CES showed a vague, uninspired future vision, compared to the future games companies are already charting
Once upon a time, CES - the Consumer Electronics Show, for the uninitiated - was a pretty big deal for the games business. It kicked off the calendar year with a trip to Las Vegas, where the bright lights of the famous strip were temporarily eclipsed by the sheer radiance of the countless screens that lit up the convention centre. CES is primarily about hardware, so it was no E3, but it often lit the path ahead for games - and when Microsoft entered the industry, it chose CES as friendly home turf on which to make major pronouncements about the Xbox.
By contrast, this year's CES was a wasteland for games. Even Microsoft didn't feel like it was worth pulling anything significant out of the hat in this regard - anyone taking the time to tune into their keynote would have been disappointed to see little of anything Xbox related, with only a meagre handful of product demonstrations and no new announcements. Sony, likewise, wanted to talk about video distribution strategies; PlayStation barely got a look-in.
New GPUs and more RAM will happen inevitably, down the line - but this is an industry powered not by new chips but by new ideas
There are two ways you could read this, and both approaches have been picked up widely by tech journalists and analysts. The first is that the games business sees itself disengaging from the consumer electronics business, partially because it's a business that's increasingly focused on art and creativity rather than technology, but mostly because it's a big business in its own right and doesn't need to piggy-back on tech industry shows.
That's one way of looking at things, certainly, and it's probably a factor. What's a more significant factor, though, is that CES is a show which has, in recent years, struggled to attract major announcements and top-flight exhibitors, simply because the tech companies that really matter are big enough to be able to run their own events at which they have the world's undivided attention. And the tech companies that actually matter tend to be the same short list of companies from whom we'd want to hear gaming announcements.
I'm not going to beat around the bush searching for a nice, diplomatic phrase to use in place of "companies that actually matter". Coverage of this year's CES was actually somewhat embarrassing, because so little of it focused on companies who had a significant presence at the show. Apple didn't show up, and probably generated more column inches than any firm that did. Microsoft, which has already announced its exit from next year's show, phoned in a miserable keynote, but managed to create more buzz by not announcing things than most exhibitors did with actual announcements. Sony excited precisely nobody with an unconvincing commitment to a new push on digital content delivery - anything interesting it has to say about businesses where it's actually doing well, like PlayStation, will be reserved for home turf.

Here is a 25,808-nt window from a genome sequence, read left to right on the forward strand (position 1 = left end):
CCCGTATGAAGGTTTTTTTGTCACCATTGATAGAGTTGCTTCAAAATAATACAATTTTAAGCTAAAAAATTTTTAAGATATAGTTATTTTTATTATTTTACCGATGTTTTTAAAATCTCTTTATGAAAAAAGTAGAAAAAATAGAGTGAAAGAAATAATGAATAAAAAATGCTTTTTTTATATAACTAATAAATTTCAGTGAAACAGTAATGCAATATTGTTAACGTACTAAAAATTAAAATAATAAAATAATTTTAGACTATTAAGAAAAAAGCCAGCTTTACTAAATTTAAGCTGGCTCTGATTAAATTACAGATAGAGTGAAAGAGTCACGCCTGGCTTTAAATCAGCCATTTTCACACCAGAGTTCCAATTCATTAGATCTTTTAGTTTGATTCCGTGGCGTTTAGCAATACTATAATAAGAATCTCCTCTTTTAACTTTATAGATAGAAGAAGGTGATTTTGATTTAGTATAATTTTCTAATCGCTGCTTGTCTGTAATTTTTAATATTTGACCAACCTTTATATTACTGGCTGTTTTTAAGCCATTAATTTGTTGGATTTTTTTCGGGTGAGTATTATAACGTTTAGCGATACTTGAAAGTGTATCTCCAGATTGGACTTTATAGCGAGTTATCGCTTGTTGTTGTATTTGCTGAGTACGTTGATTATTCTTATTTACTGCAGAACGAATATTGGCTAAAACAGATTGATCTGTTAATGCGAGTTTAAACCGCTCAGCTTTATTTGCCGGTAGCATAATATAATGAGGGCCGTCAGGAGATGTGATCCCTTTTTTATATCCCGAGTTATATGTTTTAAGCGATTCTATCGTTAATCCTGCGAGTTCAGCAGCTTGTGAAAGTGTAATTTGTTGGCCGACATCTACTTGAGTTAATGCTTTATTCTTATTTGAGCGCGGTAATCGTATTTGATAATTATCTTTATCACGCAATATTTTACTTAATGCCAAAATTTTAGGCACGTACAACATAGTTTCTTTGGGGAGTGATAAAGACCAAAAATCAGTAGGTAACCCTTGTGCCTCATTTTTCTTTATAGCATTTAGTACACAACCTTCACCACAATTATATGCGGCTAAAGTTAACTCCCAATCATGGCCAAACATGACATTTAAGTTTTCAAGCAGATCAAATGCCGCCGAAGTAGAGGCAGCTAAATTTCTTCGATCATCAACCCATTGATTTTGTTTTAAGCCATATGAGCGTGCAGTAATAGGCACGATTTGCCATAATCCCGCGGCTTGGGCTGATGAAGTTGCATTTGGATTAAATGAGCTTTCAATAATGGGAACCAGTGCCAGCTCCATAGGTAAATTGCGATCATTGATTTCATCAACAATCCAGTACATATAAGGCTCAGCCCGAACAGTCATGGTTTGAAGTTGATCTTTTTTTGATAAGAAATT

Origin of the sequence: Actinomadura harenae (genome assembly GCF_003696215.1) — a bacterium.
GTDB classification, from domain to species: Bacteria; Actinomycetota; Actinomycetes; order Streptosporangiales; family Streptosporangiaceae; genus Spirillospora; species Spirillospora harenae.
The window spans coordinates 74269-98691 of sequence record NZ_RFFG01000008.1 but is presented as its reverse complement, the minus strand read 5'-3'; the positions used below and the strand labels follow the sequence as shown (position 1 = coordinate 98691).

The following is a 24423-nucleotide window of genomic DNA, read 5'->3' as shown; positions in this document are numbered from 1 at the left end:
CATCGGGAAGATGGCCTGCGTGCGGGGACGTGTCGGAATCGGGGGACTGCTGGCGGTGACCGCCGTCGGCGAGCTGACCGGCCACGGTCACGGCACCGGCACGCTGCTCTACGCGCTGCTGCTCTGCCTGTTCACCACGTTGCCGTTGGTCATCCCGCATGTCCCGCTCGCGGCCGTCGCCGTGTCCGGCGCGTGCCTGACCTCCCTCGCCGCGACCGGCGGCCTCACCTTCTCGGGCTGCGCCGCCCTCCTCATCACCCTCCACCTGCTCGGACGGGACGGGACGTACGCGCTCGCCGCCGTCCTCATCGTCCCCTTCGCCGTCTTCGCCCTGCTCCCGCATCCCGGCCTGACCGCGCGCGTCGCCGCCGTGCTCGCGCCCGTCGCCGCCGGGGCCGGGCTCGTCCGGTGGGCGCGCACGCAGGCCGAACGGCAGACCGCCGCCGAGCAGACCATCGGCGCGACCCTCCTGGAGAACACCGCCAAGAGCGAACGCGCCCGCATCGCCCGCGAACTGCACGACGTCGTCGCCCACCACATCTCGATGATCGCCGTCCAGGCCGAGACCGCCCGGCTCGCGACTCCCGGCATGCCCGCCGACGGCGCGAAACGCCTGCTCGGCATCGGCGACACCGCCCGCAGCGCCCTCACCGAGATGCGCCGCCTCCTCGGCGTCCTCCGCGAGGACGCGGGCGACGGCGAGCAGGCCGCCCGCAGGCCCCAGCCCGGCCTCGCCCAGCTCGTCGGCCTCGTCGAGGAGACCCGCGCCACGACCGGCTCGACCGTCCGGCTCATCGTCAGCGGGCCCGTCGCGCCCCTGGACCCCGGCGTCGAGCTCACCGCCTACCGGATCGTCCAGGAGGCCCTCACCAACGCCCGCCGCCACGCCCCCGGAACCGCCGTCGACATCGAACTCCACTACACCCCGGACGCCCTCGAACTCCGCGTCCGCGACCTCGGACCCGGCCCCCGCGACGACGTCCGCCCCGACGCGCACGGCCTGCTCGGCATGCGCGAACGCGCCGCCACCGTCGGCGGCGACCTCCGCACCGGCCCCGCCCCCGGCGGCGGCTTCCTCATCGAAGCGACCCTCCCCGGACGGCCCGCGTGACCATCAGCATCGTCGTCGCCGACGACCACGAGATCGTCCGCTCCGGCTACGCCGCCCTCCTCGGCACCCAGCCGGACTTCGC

With all of those companies keeping their toys firmly locked up in the cupboard, CES became the "shiny televisions and me-too Android phones" show. Little of any interest was shown on the phone front, but Korean firms Samsung and LG showed off cutting-edge OLED television technology in living room sizes for the first time - they'll be vastly too expensive to have much impact on the mass market this year, of course, but might have hit reasonable price points by the time economic conditions improve and consumers start thinking about blowing fresh holes in their credit cards.
Here's the curious thing. Five years ago, you could be guaranteed that even if CES didn't give you any major gaming announcements, it would point to a really solid direction for gaming in future. The development of videogames went hand in hand with the development of consumer electronics for so long that CES became a clear roadsign for the way that games would develop over the coming year or two. Technology on the show floor today would be technology in the living room in 12 months, and games would be there to showcase it.